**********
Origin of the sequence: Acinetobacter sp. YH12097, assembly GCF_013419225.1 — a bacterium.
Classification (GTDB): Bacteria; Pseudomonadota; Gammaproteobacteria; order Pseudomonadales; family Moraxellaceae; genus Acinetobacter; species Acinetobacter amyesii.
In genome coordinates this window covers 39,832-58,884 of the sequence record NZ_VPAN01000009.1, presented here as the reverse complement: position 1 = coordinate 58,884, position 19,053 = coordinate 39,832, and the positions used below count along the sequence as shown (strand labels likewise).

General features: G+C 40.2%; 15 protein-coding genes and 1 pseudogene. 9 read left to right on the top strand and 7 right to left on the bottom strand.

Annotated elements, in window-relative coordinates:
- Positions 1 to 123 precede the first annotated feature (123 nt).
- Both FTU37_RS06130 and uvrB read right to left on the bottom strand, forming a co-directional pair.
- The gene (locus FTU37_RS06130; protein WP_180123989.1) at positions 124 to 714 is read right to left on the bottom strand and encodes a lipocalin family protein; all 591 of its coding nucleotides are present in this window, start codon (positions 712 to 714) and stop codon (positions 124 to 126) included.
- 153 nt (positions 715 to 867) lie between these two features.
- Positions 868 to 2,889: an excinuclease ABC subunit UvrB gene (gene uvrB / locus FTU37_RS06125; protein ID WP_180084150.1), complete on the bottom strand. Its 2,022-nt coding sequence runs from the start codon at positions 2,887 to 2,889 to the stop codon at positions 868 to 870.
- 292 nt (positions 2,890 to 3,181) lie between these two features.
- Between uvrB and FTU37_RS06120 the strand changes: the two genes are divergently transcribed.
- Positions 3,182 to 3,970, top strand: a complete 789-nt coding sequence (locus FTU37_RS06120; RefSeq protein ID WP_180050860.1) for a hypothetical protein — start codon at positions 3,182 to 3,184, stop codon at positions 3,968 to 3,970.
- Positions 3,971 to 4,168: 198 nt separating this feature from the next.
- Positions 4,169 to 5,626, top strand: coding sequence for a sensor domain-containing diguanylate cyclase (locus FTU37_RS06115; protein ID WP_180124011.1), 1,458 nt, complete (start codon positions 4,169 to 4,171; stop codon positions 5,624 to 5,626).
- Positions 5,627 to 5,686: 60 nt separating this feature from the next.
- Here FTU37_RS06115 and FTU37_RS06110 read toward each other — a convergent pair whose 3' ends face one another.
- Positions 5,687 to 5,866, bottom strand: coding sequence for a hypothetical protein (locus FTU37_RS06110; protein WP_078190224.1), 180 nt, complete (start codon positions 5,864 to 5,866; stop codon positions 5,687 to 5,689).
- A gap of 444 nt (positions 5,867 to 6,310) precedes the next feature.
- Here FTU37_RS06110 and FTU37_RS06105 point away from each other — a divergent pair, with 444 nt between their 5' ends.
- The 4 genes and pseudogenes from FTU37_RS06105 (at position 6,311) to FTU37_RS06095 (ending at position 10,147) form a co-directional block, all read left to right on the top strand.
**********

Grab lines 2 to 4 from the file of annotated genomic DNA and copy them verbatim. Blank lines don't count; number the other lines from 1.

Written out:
Classification (GTDB): Bacteria; Pseudomonadota; Gammaproteobacteria; order Pseudomonadales; family Moraxellaceae; genus Acinetobacter; species Acinetobacter amyesii.
In genome coordinates this window covers 39,832-58,884 of the sequence record NZ_VPAN01000009.1, presented here as the reverse complement: position 1 = coordinate 58,884, position 19,053 = coordinate 39,832, and the positions used below count along the sequence as shown (strand labels likewise).

General features: G+C 40.2%; 15 protein-coding genes and 1 pseudogene. 9 read left to right on the top strand and 7 right to left on the bottom strand.